The year 1973 seems to me more than just 37 years ago. It feels like another lifetime. It was the year of the movie “American Graffiti” and the torn path to the Watergate Hotel. It was the year that signaled the official end to the Vietnam War. It was another era.
On a personal note, 1973 was the year of an estate sale of property in Baywood Park. My parents bought a lot at that estate sale. Architects were consulted, fees were paid and building permits were given. And it all came to a stop.
Everywhere my parents turned, there was someone saying that we didn’t need the free sewer system that the federal government would develop in the area. There was always someone with a better idea. My father would ask, “Who doesn’t want a sewer system?” It was baffling to him that so many of his neighbors “didn’t want to join the 20th century.”
I went to the Los Osos town hall meeting on Nov. 29. I was grumbling to my wife that it would be the same old, sad story that I had heard for so many years. It would be a lot of talk and nothing resolved. I was wrong. Oh, how I was wrong.
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Thank you, Supervisor Bruce Gibson, for your care and concern. You held a meeting that was informative and showed the countless hours that your staff has put into this project. You all should be congratulated.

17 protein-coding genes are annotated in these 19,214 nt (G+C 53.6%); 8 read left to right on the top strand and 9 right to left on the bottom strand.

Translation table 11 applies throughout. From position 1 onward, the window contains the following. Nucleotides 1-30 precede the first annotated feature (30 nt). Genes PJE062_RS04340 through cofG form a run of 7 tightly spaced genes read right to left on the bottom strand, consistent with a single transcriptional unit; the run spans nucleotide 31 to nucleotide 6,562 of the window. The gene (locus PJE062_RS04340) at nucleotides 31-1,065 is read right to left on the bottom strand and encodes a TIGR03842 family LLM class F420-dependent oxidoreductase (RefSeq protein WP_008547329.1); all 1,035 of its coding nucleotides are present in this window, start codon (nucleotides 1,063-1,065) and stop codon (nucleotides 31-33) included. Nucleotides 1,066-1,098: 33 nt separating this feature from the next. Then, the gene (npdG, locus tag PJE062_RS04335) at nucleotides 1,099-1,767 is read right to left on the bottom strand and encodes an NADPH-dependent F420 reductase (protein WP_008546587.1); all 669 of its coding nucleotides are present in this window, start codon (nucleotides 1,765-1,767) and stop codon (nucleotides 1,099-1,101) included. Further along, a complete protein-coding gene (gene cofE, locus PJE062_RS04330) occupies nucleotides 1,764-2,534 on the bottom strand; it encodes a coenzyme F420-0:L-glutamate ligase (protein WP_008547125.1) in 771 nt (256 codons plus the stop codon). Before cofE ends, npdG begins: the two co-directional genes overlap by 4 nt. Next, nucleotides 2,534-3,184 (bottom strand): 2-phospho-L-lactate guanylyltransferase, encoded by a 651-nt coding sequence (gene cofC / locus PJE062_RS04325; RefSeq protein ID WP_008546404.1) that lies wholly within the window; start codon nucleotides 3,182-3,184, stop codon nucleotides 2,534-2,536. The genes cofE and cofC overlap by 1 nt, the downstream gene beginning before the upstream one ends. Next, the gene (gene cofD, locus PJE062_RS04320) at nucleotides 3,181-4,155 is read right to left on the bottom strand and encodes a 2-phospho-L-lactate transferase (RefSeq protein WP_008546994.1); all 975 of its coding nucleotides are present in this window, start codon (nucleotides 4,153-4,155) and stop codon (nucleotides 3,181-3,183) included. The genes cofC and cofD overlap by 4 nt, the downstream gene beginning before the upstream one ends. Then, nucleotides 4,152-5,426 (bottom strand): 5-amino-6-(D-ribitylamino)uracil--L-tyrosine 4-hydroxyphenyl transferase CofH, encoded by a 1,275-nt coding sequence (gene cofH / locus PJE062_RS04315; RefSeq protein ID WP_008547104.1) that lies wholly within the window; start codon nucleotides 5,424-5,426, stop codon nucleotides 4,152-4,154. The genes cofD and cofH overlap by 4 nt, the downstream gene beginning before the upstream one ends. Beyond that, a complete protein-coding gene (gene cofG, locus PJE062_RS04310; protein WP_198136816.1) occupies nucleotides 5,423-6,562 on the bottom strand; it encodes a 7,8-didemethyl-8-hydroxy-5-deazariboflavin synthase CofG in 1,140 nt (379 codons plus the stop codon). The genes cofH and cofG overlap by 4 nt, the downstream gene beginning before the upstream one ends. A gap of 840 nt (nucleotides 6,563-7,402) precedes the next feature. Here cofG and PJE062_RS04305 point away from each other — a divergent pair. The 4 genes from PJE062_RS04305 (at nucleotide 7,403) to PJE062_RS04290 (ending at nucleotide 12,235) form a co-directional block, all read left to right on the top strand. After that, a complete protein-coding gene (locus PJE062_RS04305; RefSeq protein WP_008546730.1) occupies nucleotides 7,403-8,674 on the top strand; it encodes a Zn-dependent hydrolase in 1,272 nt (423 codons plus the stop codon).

You have given us hope. Hope that we will finally, after all these tumultuous years, be able to move forward. The presentations were clear and concise. A special thank you to Kate Ballantyne, environmental resource specialist, for taking the time to answer so many questions and concerns. Thank you for caring so much about your community.
Will my parents finally benefit from buying property in Baywood Park in 1973? Will they finally be able to receive some benefit for paying taxes for 37 years?
At this point in their lives, the benefits are small. My mom has advanced Alzheimer’s and my father spends his days trying to make her comfortable. Their battles are fought far away from Baywood Park.
All I can do now is call my father and tell him of the great work that Supervisor Gibson and his staff have done to move the sewer project to completion. It is some small consolation to hear him say, “Finally, after all these years, finally something will get done.” Michael Johnston was the dean of students at Morro Bay High School from 1992 until 1998. Retired from education, Johnston now lives in San Luis Obispo.